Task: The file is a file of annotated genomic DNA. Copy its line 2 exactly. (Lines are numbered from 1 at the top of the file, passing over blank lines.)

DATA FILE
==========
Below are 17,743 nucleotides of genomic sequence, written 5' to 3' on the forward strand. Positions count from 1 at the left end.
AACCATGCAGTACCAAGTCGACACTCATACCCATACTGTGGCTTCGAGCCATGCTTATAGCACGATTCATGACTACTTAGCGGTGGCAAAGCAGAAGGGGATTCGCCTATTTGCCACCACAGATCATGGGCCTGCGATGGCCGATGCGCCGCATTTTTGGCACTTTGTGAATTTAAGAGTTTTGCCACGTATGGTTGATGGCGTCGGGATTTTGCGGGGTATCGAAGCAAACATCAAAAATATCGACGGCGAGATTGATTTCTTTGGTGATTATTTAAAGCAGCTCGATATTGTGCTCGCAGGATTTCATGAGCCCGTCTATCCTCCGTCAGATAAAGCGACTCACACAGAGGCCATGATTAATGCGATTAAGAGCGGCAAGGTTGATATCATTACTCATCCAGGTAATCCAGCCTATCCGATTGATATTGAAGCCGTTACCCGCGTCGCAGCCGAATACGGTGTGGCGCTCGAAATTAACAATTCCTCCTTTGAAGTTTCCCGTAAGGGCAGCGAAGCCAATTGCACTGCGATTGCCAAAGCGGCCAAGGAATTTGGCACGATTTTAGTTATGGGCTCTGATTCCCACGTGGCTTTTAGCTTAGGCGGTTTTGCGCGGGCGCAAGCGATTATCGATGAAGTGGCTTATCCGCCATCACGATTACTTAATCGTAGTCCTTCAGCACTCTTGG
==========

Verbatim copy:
AACCATGCAGTACCAAGTCGACACTCATACCCATACTGTGGCTTCGAGCCATGCTTATAGCACGATTCATGACTACTTAGCGGTGGCAAAGCAGAAGGGGATTCGCCTATTTGCCACCACAGATCATGGGCCTGCGATGGCCGATGCGCCGCATTTTTGGCACTTTGTGAATTTAAGAGTTTTGCCACGTATGGTTGATGGCGTCGGGATTTTGCGGGGTATCGAAGCAAACATCAAAAATATCGACGGCGAGATTGATTTCTTTGGTGATTATTTAAAGCAGCTCGATATTGTGCTCGCAGGATTTCATGAGCCCGTCTATCCTCCGTCAGATAAAGCGACTCACACAGAGGCCATGATTAATGCGATTAAGAGCGGCAAGGTTGATATCATTACTCATCCAGGTAATCCAGCCTATCCGATTGATATTGAAGCCGTTACCCGCGTCGCAGCCGAATACGGTGTGGCGCTCGAAATTAACAATTCCTCCTTTGAAGTTTCCCGTAAGGGCAGCGAAGCCAATTGCACTGCGATTGCCAAAGCGGCCAAGGAATTTGGCACGATTTTAGTTATGGGCTCTGATTCCCACGTGGCTTTTAGCTTAGGCGGTTTTGCGCGGGCGCAAGCGATTATCGATGAAGTGGCTTATCCGCCATCACGATTACTTAATCGTAGTCCTTCAGCACTCTTGG